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Embryoid research calls for reassessment of legal regulations


It is known that in countries, in which basic research on human embryos is in fact prohibited by law, working with imported human embryonic stem cells (hESCs) can still be permitted. As long as hESCs are not capable of development into a complete human being, it might be the case that they do not fulfill all criteria of the local definition of an embryo. Recent research demonstrates that hESCs can be developed into entities, called embryoids, which increasingly could come closer to actual human embryos in future. By discussing the Austrian situation, we want to highlight that current embryoid research could affect the prevailing opinion on the legal status of work with hESCs and therefore calls for reassessment of the regulations in all countries with comparable definitions of the embryo.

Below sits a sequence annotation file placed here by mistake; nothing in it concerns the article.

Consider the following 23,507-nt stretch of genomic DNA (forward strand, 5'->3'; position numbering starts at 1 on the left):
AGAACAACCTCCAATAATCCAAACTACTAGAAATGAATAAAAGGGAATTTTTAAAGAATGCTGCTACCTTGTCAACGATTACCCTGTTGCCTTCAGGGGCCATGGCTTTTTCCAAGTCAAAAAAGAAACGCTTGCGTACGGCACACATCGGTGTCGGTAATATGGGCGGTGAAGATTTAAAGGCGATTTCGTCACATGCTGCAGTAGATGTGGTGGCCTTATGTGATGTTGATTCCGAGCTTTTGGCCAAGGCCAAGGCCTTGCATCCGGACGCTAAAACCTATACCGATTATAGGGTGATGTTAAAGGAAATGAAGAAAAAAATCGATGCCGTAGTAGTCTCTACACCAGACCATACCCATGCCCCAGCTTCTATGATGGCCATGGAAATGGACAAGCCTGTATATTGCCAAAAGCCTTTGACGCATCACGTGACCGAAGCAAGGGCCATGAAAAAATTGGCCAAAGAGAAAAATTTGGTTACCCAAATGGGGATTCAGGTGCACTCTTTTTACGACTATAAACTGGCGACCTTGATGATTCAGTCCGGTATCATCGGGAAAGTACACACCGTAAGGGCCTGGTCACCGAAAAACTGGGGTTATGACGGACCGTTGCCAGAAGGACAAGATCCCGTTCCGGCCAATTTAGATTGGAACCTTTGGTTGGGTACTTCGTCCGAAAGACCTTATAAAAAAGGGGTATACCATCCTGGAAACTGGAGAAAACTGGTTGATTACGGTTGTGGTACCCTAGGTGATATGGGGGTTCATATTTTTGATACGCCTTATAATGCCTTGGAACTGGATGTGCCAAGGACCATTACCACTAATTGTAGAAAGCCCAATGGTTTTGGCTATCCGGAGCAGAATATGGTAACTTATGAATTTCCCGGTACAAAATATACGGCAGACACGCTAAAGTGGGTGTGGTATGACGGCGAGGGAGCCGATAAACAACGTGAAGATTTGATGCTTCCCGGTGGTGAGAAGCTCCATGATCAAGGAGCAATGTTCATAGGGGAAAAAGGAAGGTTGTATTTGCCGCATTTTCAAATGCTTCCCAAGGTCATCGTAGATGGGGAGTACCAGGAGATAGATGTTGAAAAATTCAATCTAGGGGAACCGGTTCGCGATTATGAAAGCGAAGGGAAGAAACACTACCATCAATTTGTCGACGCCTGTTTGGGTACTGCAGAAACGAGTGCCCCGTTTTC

In each country of the world, laws regulating human embryo research are rooted in national politics, religion, and history. Accordingly, one can assume that the Austrian Reproductive Medicine Act was made under the influence of the sorrowful but still so important memory of the unethical human medical research conducted during the Second World War. In Austria, basic research on human embryos is prohibited. In contrast, many other countries worldwide permit human embryo research, e.g., on surplus in vitro fertilization embryos, until day 14 post fertilization.